Provocatively, the American president reiterated unfounded allegations that the Syrian government of Bashar al-Assad was guilty of massacring its citizens and in particular in the use of chemical weapons on 21 August. Obama mendaciously claimed that the recent UN chemical weapons report, led by AkeSellstrom, proved his allegations. The UN report does nothing of the sort, and a range of evidence elsewhere contends much more convincingly that the perpetrators of the chemical attacks were the Western-backed mercenaries.

Again this attitude of apparent certitude and sanctimony by the US president testifies to the arrogant belief of American exceptionalism. Evidently, American presidents presume to know everything and the rest of the world must accept their viewpoint, even though that viewpoint has on countless occasions been shown to be barefaced deception. Never chastened or shamed, American leaders feel entitled to just keep regurgitating the same self-important rhetoric.

On Iran, Obama, again glibly, acknowledged that the US had engaged in a coup against a democratically elected government (in 1953) and then quickly went on to say that since the founding of the Islamic Republic in 1979 that Iranians have viewed America as an enemy. The rhetorical inference was that Iranians have “an attitude problem” in their view of America, not a humble admission of guilt from criminal interference in the affairs of Iran by the US.

Obama did allude to a possible dialogue to resolve the nuclear issue, especially in the light of Iran’s election of President Hassan Rouhani. But he repeated the tired calumny of the US seeking to prevent Iran developing nuclear weapons, even though all American intelligence agencies have consistently said that Iran does not have or is near obtaining such a weapon, and in spite of the fact that Iranian leaders – most recently Ayatollah Sayyed Ali Khamanei – have decreed such armaments to be immoral and unwanted.

There was not a word or hint from Obama that the decades-old economic sanctions that Washington and its Western allies have imposed on Iran were in any way immoral or illegal and must be rescinded. As usual, Obama assumed that such draconian impediments to a country’s humane development were America’s God-given right to impose. Indeed, as Obama lectured, it was up to Iran to show signs of sincerity and transparency if it wanted avail of a successful dialogue with the US.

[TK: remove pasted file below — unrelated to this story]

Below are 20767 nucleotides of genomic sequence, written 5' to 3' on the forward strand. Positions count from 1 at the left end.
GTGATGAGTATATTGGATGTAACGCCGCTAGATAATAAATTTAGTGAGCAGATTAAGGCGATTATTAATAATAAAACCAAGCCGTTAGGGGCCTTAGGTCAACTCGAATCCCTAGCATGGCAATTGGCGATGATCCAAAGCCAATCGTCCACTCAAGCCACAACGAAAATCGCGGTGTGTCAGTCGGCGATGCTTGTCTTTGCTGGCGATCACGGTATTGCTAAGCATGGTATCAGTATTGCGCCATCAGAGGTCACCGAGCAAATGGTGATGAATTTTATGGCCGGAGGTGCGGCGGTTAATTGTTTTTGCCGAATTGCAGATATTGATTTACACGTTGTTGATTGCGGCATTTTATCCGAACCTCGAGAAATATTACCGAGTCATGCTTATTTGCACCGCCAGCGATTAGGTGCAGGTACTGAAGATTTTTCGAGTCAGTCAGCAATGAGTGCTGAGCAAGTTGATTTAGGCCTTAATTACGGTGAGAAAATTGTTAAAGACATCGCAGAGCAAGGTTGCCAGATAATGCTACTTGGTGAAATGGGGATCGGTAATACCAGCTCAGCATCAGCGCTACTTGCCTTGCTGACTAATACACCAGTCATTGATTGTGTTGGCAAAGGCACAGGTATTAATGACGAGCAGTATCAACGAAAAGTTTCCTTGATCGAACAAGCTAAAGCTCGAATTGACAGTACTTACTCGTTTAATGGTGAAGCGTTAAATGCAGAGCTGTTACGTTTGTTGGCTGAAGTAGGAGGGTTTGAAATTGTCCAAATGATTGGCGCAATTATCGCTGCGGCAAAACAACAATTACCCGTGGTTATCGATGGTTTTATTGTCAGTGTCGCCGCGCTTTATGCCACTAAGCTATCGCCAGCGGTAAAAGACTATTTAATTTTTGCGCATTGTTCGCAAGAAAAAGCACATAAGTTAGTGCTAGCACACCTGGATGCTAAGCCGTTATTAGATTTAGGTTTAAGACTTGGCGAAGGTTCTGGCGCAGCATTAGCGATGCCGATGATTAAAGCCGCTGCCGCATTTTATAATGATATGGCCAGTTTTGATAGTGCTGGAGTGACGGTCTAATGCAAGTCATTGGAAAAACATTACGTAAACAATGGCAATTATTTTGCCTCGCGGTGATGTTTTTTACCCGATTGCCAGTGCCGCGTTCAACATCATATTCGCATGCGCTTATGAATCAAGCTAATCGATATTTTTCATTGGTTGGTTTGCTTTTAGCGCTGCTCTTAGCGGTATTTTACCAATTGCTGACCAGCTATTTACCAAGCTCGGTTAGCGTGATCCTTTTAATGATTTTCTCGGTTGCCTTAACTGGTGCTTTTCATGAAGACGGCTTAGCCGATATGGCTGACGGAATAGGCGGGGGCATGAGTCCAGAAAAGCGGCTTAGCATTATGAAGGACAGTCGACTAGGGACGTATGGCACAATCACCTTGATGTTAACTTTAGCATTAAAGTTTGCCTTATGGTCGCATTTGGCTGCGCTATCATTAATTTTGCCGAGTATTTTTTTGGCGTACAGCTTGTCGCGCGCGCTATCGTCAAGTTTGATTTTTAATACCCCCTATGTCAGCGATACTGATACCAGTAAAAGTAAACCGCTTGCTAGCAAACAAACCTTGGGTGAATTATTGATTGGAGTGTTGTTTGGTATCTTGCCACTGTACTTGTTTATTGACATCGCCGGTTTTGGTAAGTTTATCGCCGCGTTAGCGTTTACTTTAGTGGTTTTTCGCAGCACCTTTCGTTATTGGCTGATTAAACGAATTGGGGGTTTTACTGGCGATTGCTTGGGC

On other matters, there was more cant rhetoric about how the US was supporting the creation of “a Palestinian sovereign state” predicated on a “secure Israel”. In other words, as long as the US-backed Israeli regime continues waging war on neighboring states and stealing other people’s land – and thus always feeling insecure as a result of such criminality – then the Palestinians can forget about their rights.

All in all, Obama’s performance at the UN was another triumph of arrogance and delusion in the face of outrageous American lawlessness – a lawlessness that has become chronic and incorrigible, infused with even more exceptionalism. The ultimate exception is that the US leaders obviously view their country as above and beyond the law…

Obama had the cheek to call US predatory relations with other countries as “engagement with the world” and he warned that international relations would deteriorate if the US were to become less engaged.

It may come as something of a shock to such people, but somebody needs to tell Obama and the Washington elite that that is exactly what the world wants and needs for the sake of peace and balanced development – for the US to disengage from imperialist warmongering. And instead to engage much more in its own internal affairs, like rolling back record levels of poverty, unemployment, hunger, homelessness and social decay. Now that would be a welcome American exception.